Ortmeyer to debut as Wild scrambles lines with Koivu, Brodziak out
- Blog Post by: Michael Russo
- February 24, 2011 - 3:08 PM
Afternoon from the Chick Hearn Press Room inside the Staples Center.
The Kings return home for the first time since 1982 tonight against the Wild. Niklas Backstrom vs. Jonathan Bernier, who each had shutouts in the Wild's 1-0 shootout win Feb. 1 in St. Paul -- Bernier stopping 25 of 25, then Backstrom stopping 27 of 27 (plus three more in the shootout).
Jose Theodore will start tomorrow's game at Anaheim. The Ducks traded for Dan Ellis today, so either Ellis or Ray Emery will make their Ducks debut.
Wild will go with 6 D tonight. Nate Prosser will be the lone extra barring injury or sickness to anybody else.
Kyle Brodziak didn't make the trip to southern California and coach Todd Richards said it's doubtful he'll be able to fly commercially for the Anaheim game. Richards said Brodziak complained to assistant coach Dave Barr after last game (he scored the winner that game) that his legs weren't feeling good in the third period.
The team put him on a Z-Pak right away, but he woke up yesterday morning not feeling well.
Matt Cullen will stay with Andrew Brunette and Antti Miettinen tonight, while John Madden moves up and takes Brodziak's spot on the Pierre-Marc Bouchard-Martin Havlat line. Cody Almond plays the third line with Cal Clutterbuck and Chuck Kobasew, while Jed Ortmeyer, a veteran of 306 NHL games, will play the right wing next to Brad Staubitz and Eric Nystrom, who moves to center.
Ortmeyer played for two years on a line with Nystrom and Mike Cammalleri at the University of Michigan, so it was a cool reunion at the morning skate between Nystrom and Orymeyer. Ortmeyer also played some games on a line with Staubitz in San Jose, so it's a comfortable fit. He's also played with Greg Zanon and Marek Zidlicky in Nashville and Matt Cullen in Manhattan
Ortmeyer, a good-skating, energy bug, was signed Jan. 1 by the Wild. He's overcome so many trials and tribulations in his career, it's ridiculous. He wears knee braces on both knees, having torn his ACL twice. In 2006, he suffered a pulmonary embolism and after much testing, it was discovered his blood is "stickier than most" and clots easily. So on game days, he takes an injection of blood thinner, timing it so it'll be in his system before the skate through after the game because it stays in his system 12 hours. On off-days, he takes two injections a day.
I'll write more about Ortmeyer's difficult road to stay in the NHL and comeback to this level.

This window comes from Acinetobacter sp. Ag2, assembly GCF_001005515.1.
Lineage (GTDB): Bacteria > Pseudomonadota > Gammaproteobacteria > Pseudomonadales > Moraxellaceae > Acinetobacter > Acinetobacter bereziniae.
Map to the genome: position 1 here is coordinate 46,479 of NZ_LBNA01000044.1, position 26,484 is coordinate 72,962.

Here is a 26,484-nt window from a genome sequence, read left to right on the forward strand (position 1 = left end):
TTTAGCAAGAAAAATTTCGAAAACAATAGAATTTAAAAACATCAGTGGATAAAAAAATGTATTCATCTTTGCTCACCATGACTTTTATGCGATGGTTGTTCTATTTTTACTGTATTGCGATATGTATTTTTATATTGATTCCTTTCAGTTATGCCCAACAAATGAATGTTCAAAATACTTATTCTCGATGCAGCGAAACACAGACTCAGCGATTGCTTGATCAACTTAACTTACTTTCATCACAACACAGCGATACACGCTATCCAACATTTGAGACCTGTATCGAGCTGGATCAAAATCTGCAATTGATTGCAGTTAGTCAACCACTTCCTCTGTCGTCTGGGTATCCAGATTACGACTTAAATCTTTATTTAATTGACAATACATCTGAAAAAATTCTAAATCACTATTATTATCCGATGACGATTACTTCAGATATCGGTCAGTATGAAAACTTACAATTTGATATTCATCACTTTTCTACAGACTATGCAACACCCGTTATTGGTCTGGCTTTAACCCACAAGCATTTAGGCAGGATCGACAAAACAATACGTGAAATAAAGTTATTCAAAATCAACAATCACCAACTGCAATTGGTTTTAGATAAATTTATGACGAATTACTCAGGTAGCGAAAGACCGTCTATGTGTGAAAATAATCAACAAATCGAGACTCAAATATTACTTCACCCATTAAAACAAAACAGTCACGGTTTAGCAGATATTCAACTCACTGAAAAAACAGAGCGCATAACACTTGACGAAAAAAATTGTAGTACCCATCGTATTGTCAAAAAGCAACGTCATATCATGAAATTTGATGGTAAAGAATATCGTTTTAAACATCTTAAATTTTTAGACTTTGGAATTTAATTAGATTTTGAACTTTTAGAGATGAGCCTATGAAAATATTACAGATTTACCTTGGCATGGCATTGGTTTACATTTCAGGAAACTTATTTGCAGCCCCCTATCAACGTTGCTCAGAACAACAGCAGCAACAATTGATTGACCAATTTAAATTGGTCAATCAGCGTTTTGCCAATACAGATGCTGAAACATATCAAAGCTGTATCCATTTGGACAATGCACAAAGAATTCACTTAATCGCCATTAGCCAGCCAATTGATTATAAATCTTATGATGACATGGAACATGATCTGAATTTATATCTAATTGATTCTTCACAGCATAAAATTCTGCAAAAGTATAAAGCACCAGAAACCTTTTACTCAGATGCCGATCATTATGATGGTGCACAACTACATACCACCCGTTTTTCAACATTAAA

Richards said he's looking for Kobasew to stick it where the sun don't shine tonight for scratching him last game. Kobasew's struggled recently and says while he's not looking at it as trying to prove something to Richards, there's clear motivation there.
Almond will get his first big chance tonight with real ice time in the NHL. The Wild wants to see what the good-skating, big forward can do because next year is the year the Wild plans to start infusing some of these "prospects" into the lineup, so Almond could vie for a fourth-line center spot or higher.
As for Monday's trade deadline, GM Chuck Fletcher continues to have a lot of communication. The Wild has less than $1 million of cap space, which limits the type of player you can add.
I've gotten emails about Alexei Kovalev being traded for a 7th. First, Kovalev had a no-trade, so he was able to basically pick Pittsburgh. Second, this isn't a 28-year-old Kovalev anymore. By all accounts, he's been bad in Ottawa. Third, the Wild needs a center. Fourth, if they wanted a scoring winger, there are better ones available in my opinion and they are talking to teams about top-2 line forwards (more on that in the paper tomorrow). Fifth, Kovalev's salary is $5 million.
The Wild's cap space is about 950K. That means they could only add about a $4.3 million player without shedding salary if my math is right on their cap space, so they couldn't have taken Kovalev anyway for a 7th (although the Wild need to save cap space to get hurt and be able to bring up players), so actually they could really only bring in less than a $4.3 million player without giving up salary.
That calculation, by the way, is Cap Room divided by Days left in season (my math 41 at deadline) multiplied by 186 days in the season.
So their hands are tied a bit because they still want to add a center before the deadline.
But I do also think Fletcher loves the chemistry of this team and is very hesitant to take players out of the room. This is a close team that in a lot of ways has overachieved because of 1) goaltending; 2) defense 3) a tight room of players and leaders that are pulling on the same rope and bought into a certain way the game needs to be played in order to be victorious.
So I think Fletcher's not looking to mess with that by removing player. This team's battled hard to get to where it is, so if he can add help without subtracting integral pieces from the current room, I see him doing that. But if help will cost a significant player, I don't see him doing that.
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